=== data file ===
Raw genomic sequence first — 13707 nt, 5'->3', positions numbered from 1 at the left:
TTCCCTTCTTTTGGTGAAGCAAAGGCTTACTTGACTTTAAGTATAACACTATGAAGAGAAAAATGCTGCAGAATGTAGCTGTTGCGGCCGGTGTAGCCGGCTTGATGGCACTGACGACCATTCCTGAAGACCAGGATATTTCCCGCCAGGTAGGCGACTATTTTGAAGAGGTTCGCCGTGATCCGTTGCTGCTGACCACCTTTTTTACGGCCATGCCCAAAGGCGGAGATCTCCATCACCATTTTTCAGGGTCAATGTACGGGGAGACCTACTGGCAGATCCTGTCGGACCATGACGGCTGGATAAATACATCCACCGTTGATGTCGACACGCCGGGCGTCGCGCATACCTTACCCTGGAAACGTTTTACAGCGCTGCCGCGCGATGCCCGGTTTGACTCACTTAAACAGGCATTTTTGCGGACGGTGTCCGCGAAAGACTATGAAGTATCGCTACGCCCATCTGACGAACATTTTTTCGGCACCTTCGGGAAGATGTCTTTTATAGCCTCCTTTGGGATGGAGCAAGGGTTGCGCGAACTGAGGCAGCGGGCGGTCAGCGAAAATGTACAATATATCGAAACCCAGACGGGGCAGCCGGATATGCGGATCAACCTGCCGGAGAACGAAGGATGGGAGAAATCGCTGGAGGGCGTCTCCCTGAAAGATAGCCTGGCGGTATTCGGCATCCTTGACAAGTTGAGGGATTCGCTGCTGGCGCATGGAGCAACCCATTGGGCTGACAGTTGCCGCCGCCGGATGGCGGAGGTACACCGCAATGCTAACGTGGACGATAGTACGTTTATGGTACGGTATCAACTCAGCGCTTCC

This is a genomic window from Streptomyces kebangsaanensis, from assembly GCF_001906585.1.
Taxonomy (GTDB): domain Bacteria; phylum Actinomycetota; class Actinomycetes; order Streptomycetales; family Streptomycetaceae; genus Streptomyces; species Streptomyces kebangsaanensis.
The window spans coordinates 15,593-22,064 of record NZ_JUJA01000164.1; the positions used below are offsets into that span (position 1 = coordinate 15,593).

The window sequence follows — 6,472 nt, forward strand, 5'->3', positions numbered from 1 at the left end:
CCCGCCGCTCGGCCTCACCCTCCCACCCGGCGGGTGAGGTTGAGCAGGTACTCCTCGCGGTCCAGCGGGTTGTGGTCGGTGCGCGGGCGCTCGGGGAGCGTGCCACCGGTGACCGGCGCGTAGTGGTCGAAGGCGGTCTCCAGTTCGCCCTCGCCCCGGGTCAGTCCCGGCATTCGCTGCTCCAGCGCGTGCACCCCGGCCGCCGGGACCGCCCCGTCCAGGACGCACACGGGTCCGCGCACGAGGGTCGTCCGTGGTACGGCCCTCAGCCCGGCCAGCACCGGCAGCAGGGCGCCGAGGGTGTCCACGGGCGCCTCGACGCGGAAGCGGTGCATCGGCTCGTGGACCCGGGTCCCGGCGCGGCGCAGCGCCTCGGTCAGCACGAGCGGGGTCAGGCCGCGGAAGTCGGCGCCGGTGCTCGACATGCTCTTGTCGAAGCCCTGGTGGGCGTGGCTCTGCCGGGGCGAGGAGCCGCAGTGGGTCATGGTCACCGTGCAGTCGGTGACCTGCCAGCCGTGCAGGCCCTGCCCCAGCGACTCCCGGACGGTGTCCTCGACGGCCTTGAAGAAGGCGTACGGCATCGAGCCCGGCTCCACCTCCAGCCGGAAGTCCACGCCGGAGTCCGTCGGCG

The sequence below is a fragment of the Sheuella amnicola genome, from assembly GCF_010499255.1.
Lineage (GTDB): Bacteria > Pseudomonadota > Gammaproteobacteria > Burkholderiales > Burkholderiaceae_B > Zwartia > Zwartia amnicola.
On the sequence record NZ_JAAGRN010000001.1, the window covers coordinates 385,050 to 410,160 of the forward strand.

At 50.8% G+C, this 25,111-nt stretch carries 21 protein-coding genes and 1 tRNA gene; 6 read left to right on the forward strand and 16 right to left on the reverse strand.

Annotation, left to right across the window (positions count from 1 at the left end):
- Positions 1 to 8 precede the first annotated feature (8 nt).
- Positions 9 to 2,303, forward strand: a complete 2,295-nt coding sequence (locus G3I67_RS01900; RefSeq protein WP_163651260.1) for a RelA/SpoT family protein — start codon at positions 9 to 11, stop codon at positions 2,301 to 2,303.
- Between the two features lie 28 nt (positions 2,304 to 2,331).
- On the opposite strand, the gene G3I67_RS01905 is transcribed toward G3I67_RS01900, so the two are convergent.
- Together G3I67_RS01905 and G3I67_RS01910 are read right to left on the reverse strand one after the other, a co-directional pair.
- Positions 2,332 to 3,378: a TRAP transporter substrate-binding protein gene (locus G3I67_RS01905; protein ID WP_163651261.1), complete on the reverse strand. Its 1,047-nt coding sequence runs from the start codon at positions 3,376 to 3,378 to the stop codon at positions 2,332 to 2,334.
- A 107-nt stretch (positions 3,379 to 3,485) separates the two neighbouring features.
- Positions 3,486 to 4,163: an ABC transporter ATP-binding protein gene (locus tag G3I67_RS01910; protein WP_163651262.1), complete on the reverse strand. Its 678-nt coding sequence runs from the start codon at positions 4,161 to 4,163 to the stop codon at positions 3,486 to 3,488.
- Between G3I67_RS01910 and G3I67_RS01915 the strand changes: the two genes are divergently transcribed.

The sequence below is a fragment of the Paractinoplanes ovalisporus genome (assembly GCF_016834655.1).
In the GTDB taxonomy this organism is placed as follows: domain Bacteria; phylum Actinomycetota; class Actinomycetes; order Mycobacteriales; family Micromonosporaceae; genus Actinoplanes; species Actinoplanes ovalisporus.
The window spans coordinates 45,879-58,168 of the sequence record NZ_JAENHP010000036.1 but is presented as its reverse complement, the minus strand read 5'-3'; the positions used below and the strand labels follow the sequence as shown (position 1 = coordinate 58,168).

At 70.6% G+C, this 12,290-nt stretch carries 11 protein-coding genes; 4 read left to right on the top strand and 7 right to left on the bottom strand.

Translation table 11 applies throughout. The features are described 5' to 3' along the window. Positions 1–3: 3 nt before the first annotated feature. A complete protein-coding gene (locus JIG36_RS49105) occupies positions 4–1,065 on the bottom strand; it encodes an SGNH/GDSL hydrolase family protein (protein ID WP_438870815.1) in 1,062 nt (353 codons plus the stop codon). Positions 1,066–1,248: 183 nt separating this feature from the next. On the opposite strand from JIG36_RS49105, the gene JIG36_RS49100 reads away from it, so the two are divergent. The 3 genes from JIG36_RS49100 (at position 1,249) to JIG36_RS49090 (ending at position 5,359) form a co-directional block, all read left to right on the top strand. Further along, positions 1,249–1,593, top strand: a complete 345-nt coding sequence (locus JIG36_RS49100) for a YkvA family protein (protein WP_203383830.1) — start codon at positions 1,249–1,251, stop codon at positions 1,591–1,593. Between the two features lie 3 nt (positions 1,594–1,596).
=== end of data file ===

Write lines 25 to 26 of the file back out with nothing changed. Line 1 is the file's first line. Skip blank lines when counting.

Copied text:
At 70.6% G+C, this 12,290-nt stretch carries 11 protein-coding genes; 4 read left to right on the top strand and 7 right to left on the bottom strand.

Translation table 11 applies throughout. The features are described 5' to 3' along the window. Positions 1–3: 3 nt before the first annotated feature. A complete protein-coding gene (locus JIG36_RS49105) occupies positions 4–1,065 on the bottom strand; it encodes an SGNH/GDSL hydrolase family protein (protein ID WP_438870815.1) in 1,062 nt (353 codons plus the stop codon). Positions 1,066–1,248: 183 nt separating this feature from the next. On the opposite strand from JIG36_RS49105, the gene JIG36_RS49100 reads away from it, so the two are divergent. The 3 genes from JIG36_RS49100 (at position 1,249) to JIG36_RS49090 (ending at position 5,359) form a co-directional block, all read left to right on the top strand. Further along, positions 1,249–1,593, top strand: a complete 345-nt coding sequence (locus JIG36_RS49100) for a YkvA family protein (protein WP_203383830.1) — start codon at positions 1,249–1,251, stop codon at positions 1,591–1,593. Between the two features lie 3 nt (positions 1,594–1,596).